Freedom of Religion
Did you know that you have two Freedoms
granted by the First Amendment regarding Religion?
Pilgrims were called Separatists back in England because they wanted independence from the established Church of England. In 1620, they sailed the stormy Atlantic for 63 days on the tiny Mayflower, seeking freedom of religion in the New World.
The First Amendment contains two clauses about the Freedom of Religion. The first part is known as the Establishment Clause, and the second as the Free Exercise Clause.
The Establishment Clause prohibits the government from passing laws that will establish an official religion or preferring one religion over another. The courts have interpreted the establishment clause to accomplish the separation of church and state.
The Free Exercise Clause prohibits the government from interfering with a person’s practice of his or her religion. However, religious actions and rituals can be limited by civil and federal laws.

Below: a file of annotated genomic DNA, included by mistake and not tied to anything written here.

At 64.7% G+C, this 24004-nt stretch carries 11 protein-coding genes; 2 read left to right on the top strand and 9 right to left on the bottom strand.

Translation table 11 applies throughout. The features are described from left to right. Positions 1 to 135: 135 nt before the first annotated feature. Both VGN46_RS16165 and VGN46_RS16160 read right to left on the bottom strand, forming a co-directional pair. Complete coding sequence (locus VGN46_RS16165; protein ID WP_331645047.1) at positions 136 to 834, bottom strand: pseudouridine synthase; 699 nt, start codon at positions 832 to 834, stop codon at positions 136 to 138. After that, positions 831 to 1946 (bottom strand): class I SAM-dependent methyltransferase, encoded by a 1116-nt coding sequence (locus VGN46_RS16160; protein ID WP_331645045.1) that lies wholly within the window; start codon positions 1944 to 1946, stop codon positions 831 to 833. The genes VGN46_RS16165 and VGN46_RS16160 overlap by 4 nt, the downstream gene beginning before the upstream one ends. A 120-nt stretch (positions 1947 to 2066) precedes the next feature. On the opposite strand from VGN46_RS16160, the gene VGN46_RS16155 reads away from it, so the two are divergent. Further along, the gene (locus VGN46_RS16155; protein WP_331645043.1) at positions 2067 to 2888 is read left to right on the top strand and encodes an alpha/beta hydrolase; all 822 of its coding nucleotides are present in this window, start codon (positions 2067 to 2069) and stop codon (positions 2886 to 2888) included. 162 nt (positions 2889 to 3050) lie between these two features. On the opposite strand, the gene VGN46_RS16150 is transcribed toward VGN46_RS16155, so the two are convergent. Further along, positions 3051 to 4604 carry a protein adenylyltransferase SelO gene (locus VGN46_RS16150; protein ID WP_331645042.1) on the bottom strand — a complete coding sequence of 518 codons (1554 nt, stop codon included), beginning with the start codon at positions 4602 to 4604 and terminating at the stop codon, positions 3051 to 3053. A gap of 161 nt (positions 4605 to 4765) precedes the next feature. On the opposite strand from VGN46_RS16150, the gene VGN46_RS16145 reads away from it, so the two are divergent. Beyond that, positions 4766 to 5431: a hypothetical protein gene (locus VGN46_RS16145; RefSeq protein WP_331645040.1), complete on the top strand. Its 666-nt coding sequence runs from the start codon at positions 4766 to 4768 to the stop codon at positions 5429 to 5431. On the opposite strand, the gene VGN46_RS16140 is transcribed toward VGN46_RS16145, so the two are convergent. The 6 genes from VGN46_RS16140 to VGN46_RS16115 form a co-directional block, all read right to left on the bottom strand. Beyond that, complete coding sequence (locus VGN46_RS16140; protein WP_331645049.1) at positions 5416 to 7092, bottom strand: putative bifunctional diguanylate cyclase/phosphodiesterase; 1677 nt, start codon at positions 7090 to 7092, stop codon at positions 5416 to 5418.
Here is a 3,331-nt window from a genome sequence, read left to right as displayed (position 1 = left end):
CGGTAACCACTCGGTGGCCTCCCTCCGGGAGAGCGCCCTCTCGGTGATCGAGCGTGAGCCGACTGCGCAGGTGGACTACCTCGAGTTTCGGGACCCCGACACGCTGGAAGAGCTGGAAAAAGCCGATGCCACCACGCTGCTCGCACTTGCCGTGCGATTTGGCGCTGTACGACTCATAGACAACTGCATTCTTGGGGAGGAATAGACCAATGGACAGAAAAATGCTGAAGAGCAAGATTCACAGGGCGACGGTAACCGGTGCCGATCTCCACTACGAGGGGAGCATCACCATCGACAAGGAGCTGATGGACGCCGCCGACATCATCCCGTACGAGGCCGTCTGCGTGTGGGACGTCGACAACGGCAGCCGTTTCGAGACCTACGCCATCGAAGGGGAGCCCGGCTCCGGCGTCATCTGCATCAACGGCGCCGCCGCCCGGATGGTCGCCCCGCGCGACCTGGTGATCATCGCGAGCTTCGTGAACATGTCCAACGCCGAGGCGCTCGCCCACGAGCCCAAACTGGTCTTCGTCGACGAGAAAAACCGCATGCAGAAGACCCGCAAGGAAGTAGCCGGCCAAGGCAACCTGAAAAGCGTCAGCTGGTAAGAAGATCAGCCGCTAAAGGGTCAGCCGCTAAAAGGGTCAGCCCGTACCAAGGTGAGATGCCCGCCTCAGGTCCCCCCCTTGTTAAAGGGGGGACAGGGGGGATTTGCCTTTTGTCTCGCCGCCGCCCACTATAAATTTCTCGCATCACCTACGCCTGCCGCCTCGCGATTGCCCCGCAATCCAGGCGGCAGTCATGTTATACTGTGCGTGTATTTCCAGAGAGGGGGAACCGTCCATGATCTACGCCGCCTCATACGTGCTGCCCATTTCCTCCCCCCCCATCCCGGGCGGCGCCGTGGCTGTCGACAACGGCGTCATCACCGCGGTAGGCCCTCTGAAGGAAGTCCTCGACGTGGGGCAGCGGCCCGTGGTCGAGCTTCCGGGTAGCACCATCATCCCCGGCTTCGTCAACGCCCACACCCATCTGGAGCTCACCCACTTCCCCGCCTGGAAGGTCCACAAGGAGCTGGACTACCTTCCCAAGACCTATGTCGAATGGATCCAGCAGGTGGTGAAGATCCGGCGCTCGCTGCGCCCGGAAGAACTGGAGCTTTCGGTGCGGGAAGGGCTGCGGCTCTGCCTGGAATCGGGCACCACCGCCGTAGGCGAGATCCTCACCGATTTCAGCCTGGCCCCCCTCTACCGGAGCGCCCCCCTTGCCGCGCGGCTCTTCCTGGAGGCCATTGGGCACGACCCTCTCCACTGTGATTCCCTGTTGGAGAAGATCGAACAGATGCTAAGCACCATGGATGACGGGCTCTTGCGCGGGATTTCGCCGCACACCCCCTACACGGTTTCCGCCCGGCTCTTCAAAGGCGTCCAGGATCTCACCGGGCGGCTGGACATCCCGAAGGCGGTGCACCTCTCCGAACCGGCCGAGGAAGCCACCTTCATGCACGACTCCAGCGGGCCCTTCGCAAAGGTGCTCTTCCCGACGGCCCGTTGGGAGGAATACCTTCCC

Religious freedom is an absolute right, and includes the right to practice any religion of one’s choice, or no religion at all, and to do this without government control.
Your rights to Freedom of Religion and the free exercise thereof means:
- The Freedom of Religion is an inalienable right.
- The First Amendment provides for the Freedom of Religion for all Americans.
- The Free Exercise Clause provides that government will neither control nor prohibit the free exercise of one’s religion.
- The government will remain neutral.